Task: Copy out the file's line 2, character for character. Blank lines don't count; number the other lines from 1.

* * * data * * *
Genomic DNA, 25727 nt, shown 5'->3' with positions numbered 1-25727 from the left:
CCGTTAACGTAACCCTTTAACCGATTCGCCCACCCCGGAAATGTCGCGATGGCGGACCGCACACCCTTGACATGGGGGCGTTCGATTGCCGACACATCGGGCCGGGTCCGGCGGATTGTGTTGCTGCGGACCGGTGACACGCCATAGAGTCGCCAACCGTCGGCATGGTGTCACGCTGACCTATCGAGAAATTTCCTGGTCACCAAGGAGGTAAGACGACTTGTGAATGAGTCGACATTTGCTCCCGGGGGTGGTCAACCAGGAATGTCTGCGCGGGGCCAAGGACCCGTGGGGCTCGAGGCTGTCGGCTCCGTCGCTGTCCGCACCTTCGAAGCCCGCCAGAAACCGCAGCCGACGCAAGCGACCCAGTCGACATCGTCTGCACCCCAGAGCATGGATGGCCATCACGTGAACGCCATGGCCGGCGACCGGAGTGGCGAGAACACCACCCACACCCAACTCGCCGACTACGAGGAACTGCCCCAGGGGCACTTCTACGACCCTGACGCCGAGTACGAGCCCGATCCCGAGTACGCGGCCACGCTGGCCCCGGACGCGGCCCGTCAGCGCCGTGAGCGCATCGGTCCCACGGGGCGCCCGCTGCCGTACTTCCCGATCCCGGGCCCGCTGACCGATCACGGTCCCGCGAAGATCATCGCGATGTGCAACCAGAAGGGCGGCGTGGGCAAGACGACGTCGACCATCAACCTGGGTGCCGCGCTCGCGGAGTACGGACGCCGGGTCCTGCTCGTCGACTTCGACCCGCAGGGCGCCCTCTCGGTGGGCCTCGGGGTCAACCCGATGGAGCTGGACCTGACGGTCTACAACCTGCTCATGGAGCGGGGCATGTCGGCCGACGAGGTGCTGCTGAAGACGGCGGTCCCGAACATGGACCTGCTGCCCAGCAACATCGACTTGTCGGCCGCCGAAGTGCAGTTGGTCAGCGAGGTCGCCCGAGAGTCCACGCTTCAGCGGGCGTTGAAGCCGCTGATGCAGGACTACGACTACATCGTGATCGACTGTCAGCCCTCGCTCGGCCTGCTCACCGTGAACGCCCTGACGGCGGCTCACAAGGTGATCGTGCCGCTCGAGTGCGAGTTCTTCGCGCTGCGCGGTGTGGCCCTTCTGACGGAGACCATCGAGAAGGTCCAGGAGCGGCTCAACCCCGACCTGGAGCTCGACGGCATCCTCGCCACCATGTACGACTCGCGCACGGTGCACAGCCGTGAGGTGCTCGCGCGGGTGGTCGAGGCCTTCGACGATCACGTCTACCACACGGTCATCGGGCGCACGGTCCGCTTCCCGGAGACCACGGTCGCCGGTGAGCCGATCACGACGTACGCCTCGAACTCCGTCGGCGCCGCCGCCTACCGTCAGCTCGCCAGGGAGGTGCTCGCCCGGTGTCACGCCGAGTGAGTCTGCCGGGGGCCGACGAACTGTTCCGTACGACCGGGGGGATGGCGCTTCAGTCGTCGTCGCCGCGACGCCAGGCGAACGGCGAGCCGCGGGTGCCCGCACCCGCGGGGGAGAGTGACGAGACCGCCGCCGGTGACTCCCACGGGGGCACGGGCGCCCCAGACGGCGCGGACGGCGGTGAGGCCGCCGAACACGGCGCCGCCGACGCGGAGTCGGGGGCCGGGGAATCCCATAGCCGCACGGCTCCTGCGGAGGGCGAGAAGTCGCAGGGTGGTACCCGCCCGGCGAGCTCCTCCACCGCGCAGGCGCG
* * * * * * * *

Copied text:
CCGTTAACGTAACCCTTTAACCGATTCGCCCACCCCGGAAATGTCGCGATGGCGGACCGCACACCCTTGACATGGGGGCGTTCGATTGCCGACACATCGGGCCGGGTCCGGCGGATTGTGTTGCTGCGGACCGGTGACACGCCATAGAGTCGCCAACCGTCGGCATGGTGTCACGCTGACCTATCGAGAAATTTCCTGGTCACCAAGGAGGTAAGACGACTTGTGAATGAGTCGACATTTGCTCCCGGGGGTGGTCAACCAGGAATGTCTGCGCGGGGCCAAGGACCCGTGGGGCTCGAGGCTGTCGGCTCCGTCGCTGTCCGCACCTTCGAAGCCCGCCAGAAACCGCAGCCGACGCAAGCGACCCAGTCGACATCGTCTGCACCCCAGAGCATGGATGGCCATCACGTGAACGCCATGGCCGGCGACCGGAGTGGCGAGAACACCACCCACACCCAACTCGCCGACTACGAGGAACTGCCCCAGGGGCACTTCTACGACCCTGACGCCGAGTACGAGCCCGATCCCGAGTACGCGGCCACGCTGGCCCCGGACGCGGCCCGTCAGCGCCGTGAGCGCATCGGTCCCACGGGGCGCCCGCTGCCGTACTTCCCGATCCCGGGCCCGCTGACCGATCACGGTCCCGCGAAGATCATCGCGATGTGCAACCAGAAGGGCGGCGTGGGCAAGACGACGTCGACCATCAACCTGGGTGCCGCGCTCGCGGAGTACGGACGCCGGGTCCTGCTCGTCGACTTCGACCCGCAGGGCGCCCTCTCGGTGGGCCTCGGGGTCAACCCGATGGAGCTGGACCTGACGGTCTACAACCTGCTCATGGAGCGGGGCATGTCGGCCGACGAGGTGCTGCTGAAGACGGCGGTCCCGAACATGGACCTGCTGCCCAGCAACATCGACTTGTCGGCCGCCGAAGTGCAGTTGGTCAGCGAGGTCGCCCGAGAGTCCACGCTTCAGCGGGCGTTGAAGCCGCTGATGCAGGACTACGACTACATCGTGATCGACTGTCAGCCCTCGCTCGGCCTGCTCACCGTGAACGCCCTGACGGCGGCTCACAAGGTGATCGTGCCGCTCGAGTGCGAGTTCTTCGCGCTGCGCGGTGTGGCCCTTCTGACGGAGACCATCGAGAAGGTCCAGGAGCGGCTCAACCCCGACCTGGAGCTCGACGGCATCCTCGCCACCATGTACGACTCGCGCACGGTGCACAGCCGTGAGGTGCTCGCGCGGGTGGTCGAGGCCTTCGACGATCACGTCTACCACACGGTCATCGGGCGCACGGTCCGCTTCCCGGAGACCACGGTCGCCGGTGAGCCGATCACGACGTACGCCTCGAACTCCGTCGGCGCCGCCGCCTACCGTCAGCTCGCCAGGGAGGTGCTCGCCCGGTGTCACGCCGAGTGAGTCTGCCGGGGGCCGACGAACTGTTCCGTACGACCGGGGGGATGGCGCTTCAGTCGTCGTCGCCGCGACGCCAGGCGAACGGCGAGCCGCGGGTGCCCGCACCCGCGGGGGAGAGTGACGAGACCGCCGCCGGTGACTCCCACGGGGGCACGGGCGCCCCAGACGGCGCGGACGGCGGTGAGGCCGCCGAACACGGCGCCGCCGACGCGGAGTCGGGGGCCGGGGAATCCCATAGCCGCACGGCTCCTGCGGAGGGCGAGAAGTCGCAGGGTGGTACCCGCCCGGCGAGCTCCTCCACCGCGCAGGCGCG